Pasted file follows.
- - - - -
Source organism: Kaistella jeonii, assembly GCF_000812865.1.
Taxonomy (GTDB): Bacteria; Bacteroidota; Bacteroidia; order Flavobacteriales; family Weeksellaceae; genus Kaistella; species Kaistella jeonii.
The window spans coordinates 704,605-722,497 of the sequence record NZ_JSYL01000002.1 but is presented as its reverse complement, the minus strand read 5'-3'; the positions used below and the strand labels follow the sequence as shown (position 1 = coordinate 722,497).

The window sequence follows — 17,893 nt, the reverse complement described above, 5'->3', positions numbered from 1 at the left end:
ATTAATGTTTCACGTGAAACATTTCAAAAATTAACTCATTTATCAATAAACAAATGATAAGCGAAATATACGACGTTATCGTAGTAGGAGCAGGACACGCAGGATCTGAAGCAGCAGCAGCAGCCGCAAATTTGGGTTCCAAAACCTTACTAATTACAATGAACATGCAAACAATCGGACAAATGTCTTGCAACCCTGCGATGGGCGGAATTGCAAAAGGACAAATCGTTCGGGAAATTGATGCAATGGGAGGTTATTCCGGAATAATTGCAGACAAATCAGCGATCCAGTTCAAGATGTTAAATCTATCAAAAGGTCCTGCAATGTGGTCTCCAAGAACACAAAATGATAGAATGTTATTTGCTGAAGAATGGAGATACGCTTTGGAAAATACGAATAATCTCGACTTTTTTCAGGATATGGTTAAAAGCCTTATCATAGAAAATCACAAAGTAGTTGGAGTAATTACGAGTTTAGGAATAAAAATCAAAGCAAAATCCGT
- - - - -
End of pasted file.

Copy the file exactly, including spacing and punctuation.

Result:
Source organism: Kaistella jeonii, assembly GCF_000812865.1.
Taxonomy (GTDB): Bacteria; Bacteroidota; Bacteroidia; order Flavobacteriales; family Weeksellaceae; genus Kaistella; species Kaistella jeonii.
The window spans coordinates 704,605-722,497 of the sequence record NZ_JSYL01000002.1 but is presented as its reverse complement, the minus strand read 5'-3'; the positions used below and the strand labels follow the sequence as shown (position 1 = coordinate 722,497).

The window sequence follows — 17,893 nt, the reverse complement described above, 5'->3', positions numbered from 1 at the left end:
ATTAATGTTTCACGTGAAACATTTCAAAAATTAACTCATTTATCAATAAACAAATGATAAGCGAAATATACGACGTTATCGTAGTAGGAGCAGGACACGCAGGATCTGAAGCAGCAGCAGCAGCCGCAAATTTGGGTTCCAAAACCTTACTAATTACAATGAACATGCAAACAATCGGACAAATGTCTTGCAACCCTGCGATGGGCGGAATTGCAAAAGGACAAATCGTTCGGGAAATTGATGCAATGGGAGGTTATTCCGGAATAATTGCAGACAAATCAGCGATCCAGTTCAAGATGTTAAATCTATCAAAAGGTCCTGCAATGTGGTCTCCAAGAACACAAAATGATAGAATGTTATTTGCTGAAGAATGGAGATACGCTTTGGAAAATACGAATAATCTCGACTTTTTTCAGGATATGGTTAAAAGCCTTATCATAGAAAATCACAAAGTAGTTGGAGTAATTACGAGTTTAGGAATAAAAATCAAAGCAAAATCCGT